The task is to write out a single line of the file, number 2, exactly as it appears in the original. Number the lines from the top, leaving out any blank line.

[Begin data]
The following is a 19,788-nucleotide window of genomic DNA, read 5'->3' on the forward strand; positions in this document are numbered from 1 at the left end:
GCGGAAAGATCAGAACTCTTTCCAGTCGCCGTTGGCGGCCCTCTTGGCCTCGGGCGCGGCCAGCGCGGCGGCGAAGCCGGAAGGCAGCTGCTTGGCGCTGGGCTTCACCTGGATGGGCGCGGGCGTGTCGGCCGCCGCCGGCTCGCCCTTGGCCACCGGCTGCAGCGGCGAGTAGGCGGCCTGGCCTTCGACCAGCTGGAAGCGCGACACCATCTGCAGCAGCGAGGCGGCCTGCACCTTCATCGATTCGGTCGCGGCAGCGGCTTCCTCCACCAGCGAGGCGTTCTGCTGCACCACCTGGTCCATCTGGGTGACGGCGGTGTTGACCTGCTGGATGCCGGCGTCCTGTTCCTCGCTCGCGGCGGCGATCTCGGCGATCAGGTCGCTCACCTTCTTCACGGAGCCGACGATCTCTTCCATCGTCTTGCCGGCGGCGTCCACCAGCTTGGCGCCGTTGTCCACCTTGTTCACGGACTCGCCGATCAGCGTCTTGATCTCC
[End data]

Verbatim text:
GCGGAAAGATCAGAACTCTTTCCAGTCGCCGTTGGCGGCCCTCTTGGCCTCGGGCGCGGCCAGCGCGGCGGCGAAGCCGGAAGGCAGCTGCTTGGCGCTGGGCTTCACCTGGATGGGCGCGGGCGTGTCGGCCGCCGCCGGCTCGCCCTTGGCCACCGGCTGCAGCGGCGAGTAGGCGGCCTGGCCTTCGACCAGCTGGAAGCGCGACACCATCTGCAGCAGCGAGGCGGCCTGCACCTTCATCGATTCGGTCGCGGCAGCGGCTTCCTCCACCAGCGAGGCGTTCTGCTGCACCACCTGGTCCATCTGGGTGACGGCGGTGTTGACCTGCTGGATGCCGGCGTCCTGTTCCTCGCTCGCGGCGGCGATCTCGGCGATCAGGTCGCTCACCTTCTTCACGGAGCCGACGATCTCTTCCATCGTCTTGCCGGCGGCGTCCACCAGCTTGGCGCCGTTGTCCACCTTGTTCACGGACTCGCCGATCAGCGTCTTGATCTCC